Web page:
News from 117 Murphy Street - June 27, 2014
Posted June 27, 2014
In response to the Budget Impact Tour, Cathy’s focus was on agricultural education this week, another in Parliament. Having spoken to key people in the education sector and wanting to represent ag students in Indi, Cathy is fighting against the deregulation of university fees. This will deeply impact on ag education and the agricultural sector. Without the latest R&D to continue helping Aussie farmers stay competitive, the $30billion sector will suffer in time.
According to Australian Council of Deans of Agriculture research into Agricultural education and training in NSW last year, job demand outstripped graduates 5:1 and higher costs will only exacerbate this problem. Fees rising will make it even cheaper for students to study like courses overseas, including the USA and Canada across the Tasman in New Zealand.
Another impact of the changes is the imposition of real time interest rate on HECS loans, especially for women and the inevitable ‘brain drain’ that will occur if the changes are introduced. Cathy believes more post-graduate researchers are needed to fill a shortfall, but the potential 100 per cent proposed increase in fees will create an even greater disincentive for students.
One positive outcome was Minister for Agriculture, Barnaby Joyce, at Cathy’s suggestion, agreeing to meet with the Australian Council of Deans of Agriculture. This occurred when Cathy asked him in Question Time to meet with the key group of educators who have concerns about the Budget implications.
The Independent Member for Indi got another lesson in expecting the unexpected in Canberra. Dinner with Al Gore and Clive Palmer was an invitation out of the blue on Wednesday evening. This followed Clive’s announcement he would support a repeal of the carbon tax in exchange for an emissions trading scheme to start when other key nations join in a global system. It’s well known Cathy supports a market-based mechanism for driving down emissions. Embracing renewable energy and clean energy technology is a key for the future competitiveness of Indi business and industry.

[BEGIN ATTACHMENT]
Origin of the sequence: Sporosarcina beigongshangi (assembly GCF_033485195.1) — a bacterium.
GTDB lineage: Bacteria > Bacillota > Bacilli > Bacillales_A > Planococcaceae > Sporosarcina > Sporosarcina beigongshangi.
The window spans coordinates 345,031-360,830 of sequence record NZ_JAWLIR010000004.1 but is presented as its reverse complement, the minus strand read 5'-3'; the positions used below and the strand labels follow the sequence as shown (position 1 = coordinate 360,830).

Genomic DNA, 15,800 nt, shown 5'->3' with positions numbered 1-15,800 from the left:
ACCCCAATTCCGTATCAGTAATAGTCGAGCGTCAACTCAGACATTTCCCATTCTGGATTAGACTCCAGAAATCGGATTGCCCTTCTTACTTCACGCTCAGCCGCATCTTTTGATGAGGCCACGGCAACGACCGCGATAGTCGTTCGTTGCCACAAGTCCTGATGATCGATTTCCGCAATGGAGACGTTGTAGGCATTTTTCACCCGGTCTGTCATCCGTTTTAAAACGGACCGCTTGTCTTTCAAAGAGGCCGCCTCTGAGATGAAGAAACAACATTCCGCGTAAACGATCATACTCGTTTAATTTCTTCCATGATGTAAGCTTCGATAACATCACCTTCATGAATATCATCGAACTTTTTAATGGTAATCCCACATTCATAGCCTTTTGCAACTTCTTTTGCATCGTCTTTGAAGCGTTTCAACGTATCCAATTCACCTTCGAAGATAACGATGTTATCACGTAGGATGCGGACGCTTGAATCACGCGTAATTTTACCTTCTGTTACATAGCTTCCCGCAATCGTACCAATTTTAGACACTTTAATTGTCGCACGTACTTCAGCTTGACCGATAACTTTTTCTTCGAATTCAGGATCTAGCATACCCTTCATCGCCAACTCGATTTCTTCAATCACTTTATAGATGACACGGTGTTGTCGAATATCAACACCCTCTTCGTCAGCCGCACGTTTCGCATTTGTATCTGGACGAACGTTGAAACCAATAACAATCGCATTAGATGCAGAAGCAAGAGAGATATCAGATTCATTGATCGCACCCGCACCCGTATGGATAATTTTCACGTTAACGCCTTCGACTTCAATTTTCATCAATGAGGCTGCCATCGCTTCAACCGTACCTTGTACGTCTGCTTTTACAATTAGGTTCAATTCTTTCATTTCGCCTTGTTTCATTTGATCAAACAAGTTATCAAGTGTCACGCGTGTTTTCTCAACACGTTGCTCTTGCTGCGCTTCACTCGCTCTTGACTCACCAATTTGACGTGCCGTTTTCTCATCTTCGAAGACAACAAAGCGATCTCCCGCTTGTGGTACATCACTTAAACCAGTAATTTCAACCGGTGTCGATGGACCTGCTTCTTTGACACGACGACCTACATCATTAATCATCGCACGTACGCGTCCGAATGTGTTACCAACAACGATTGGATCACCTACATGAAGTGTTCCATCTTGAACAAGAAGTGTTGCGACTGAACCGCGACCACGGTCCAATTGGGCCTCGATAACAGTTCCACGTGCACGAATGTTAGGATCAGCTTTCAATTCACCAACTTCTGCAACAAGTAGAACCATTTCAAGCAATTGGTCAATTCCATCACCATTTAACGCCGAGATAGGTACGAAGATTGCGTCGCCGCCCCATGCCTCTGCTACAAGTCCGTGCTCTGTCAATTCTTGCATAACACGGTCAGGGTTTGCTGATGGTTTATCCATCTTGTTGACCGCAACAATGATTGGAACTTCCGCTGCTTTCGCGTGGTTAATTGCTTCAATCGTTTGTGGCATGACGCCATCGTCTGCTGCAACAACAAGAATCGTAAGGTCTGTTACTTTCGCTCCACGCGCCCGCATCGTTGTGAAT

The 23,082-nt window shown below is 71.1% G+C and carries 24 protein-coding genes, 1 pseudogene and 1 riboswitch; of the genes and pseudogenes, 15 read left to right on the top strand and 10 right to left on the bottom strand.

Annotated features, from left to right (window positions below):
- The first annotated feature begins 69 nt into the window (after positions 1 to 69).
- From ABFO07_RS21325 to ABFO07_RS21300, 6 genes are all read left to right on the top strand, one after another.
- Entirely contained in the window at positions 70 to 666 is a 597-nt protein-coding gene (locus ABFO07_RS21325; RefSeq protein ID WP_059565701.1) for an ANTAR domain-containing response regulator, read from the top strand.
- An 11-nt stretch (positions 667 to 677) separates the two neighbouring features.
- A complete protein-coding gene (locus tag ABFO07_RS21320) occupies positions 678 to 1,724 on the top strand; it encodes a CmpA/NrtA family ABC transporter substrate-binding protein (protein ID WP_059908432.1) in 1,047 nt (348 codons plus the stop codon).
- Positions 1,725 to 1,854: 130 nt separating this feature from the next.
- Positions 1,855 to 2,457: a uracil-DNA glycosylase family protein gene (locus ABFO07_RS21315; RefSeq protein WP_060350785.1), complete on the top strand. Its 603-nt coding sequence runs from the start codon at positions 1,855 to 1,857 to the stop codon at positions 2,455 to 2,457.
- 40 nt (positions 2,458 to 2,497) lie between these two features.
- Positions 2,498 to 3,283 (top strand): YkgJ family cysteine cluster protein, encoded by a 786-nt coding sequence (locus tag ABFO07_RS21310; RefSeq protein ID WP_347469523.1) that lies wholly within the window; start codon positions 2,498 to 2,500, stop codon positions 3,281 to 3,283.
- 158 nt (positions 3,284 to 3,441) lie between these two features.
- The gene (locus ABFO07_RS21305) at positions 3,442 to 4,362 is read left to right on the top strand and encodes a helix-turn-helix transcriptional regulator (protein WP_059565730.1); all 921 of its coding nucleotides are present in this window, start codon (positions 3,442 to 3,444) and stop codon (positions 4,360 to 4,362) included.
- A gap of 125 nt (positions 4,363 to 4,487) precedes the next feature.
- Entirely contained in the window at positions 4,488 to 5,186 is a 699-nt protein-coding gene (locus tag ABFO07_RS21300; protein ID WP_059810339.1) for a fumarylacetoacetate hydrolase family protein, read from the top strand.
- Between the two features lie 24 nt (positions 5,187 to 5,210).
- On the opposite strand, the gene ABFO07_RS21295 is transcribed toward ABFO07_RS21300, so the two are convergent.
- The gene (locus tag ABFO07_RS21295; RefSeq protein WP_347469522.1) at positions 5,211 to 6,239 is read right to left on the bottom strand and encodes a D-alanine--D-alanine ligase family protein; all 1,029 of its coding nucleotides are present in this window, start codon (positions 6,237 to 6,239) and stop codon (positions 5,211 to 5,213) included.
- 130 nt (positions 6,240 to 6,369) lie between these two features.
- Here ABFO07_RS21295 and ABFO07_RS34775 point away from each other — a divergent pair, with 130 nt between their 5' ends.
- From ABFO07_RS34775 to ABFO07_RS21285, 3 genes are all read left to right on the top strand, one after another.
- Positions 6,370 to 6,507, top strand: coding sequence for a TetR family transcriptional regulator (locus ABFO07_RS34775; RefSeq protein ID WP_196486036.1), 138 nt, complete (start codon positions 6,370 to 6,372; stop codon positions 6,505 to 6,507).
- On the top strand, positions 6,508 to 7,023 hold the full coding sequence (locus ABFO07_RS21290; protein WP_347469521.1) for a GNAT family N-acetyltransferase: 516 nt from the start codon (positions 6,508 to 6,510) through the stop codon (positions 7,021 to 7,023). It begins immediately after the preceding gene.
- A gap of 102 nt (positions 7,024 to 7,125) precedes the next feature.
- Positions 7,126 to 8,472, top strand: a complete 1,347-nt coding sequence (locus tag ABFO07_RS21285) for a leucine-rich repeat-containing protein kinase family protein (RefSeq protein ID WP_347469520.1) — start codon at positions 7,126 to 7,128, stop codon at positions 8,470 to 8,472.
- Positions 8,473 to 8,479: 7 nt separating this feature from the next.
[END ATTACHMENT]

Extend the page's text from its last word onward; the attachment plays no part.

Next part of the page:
Cathy also made two 90-second statements. Having attended the Survivors of Suicide and Friends Winter Solstice Community Evening on June 21, she praised the organisers and Stuart and Anne Baker who were instrumental in starting the event, and also local media and young journalists for their ongoing support. Students, teachers and parents from St Joseph’s Primary School in Benalla journeyed to Canberra this week and Cathy acknowledged their visit with a cheerio in Parliament.
Eager volunteers, father and daughter Ken and Eden Deacon from Yea, joined Meg Quinn in the Canberra office this week to learn how the Australian parliamentary system operates. Along with the busy office duties, they also attended several forums, from industrial to community support.
Next week, Cathy is visiting Rutherglen, Chiltern and Barnawartha on Tuesday for public meetings with constituents. She recently spoke with several major winegrower groups in Canberra and Cathy will meet with vignerons at Lake Moodemere Vineyards during the visit to discuss issues within the industry.